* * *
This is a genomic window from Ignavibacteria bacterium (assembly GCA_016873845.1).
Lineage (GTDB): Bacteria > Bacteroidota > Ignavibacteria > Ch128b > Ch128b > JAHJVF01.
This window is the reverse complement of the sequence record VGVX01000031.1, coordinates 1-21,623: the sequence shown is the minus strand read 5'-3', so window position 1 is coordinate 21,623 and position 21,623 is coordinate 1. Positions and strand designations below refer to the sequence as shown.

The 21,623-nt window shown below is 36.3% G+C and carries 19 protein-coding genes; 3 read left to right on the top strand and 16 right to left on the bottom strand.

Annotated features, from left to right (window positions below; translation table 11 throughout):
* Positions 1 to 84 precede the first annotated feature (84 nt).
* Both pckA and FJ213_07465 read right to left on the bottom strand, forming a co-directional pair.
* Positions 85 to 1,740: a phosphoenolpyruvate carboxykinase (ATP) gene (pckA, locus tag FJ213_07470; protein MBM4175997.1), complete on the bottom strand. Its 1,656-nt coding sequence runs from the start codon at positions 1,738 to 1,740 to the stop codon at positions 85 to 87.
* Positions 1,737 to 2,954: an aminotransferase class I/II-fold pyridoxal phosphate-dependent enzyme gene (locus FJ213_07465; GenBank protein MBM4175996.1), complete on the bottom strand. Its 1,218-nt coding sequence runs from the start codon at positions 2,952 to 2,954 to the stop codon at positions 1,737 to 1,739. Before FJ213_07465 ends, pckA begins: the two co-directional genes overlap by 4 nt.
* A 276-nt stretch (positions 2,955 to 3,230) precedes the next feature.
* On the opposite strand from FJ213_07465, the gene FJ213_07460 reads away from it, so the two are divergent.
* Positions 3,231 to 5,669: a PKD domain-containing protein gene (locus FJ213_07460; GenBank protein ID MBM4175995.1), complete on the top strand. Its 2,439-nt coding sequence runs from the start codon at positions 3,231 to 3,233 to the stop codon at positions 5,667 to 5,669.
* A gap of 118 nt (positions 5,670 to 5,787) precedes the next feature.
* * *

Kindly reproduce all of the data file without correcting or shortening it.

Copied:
This is a genomic window from Ignavibacteria bacterium (assembly GCA_016873845.1).
Lineage (GTDB): Bacteria > Bacteroidota > Ignavibacteria > Ch128b > Ch128b > JAHJVF01.
This window is the reverse complement of the sequence record VGVX01000031.1, coordinates 1-21,623: the sequence shown is the minus strand read 5'-3', so window position 1 is coordinate 21,623 and position 21,623 is coordinate 1. Positions and strand designations below refer to the sequence as shown.

The 21,623-nt window shown below is 36.3% G+C and carries 19 protein-coding genes; 3 read left to right on the top strand and 16 right to left on the bottom strand.

Annotated features, from left to right (window positions below; translation table 11 throughout):
* Positions 1 to 84 precede the first annotated feature (84 nt).
* Both pckA and FJ213_07465 read right to left on the bottom strand, forming a co-directional pair.
* Positions 85 to 1,740: a phosphoenolpyruvate carboxykinase (ATP) gene (pckA, locus tag FJ213_07470; protein MBM4175997.1), complete on the bottom strand. Its 1,656-nt coding sequence runs from the start codon at positions 1,738 to 1,740 to the stop codon at positions 85 to 87.
* Positions 1,737 to 2,954: an aminotransferase class I/II-fold pyridoxal phosphate-dependent enzyme gene (locus FJ213_07465; GenBank protein MBM4175996.1), complete on the bottom strand. Its 1,218-nt coding sequence runs from the start codon at positions 2,952 to 2,954 to the stop codon at positions 1,737 to 1,739. Before FJ213_07465 ends, pckA begins: the two co-directional genes overlap by 4 nt.
* A 276-nt stretch (positions 2,955 to 3,230) precedes the next feature.
* On the opposite strand from FJ213_07465, the gene FJ213_07460 reads away from it, so the two are divergent.
* Positions 3,231 to 5,669: a PKD domain-containing protein gene (locus FJ213_07460; GenBank protein ID MBM4175995.1), complete on the top strand. Its 2,439-nt coding sequence runs from the start codon at positions 3,231 to 3,233 to the stop codon at positions 5,667 to 5,669.
* A gap of 118 nt (positions 5,670 to 5,787) precedes the next feature.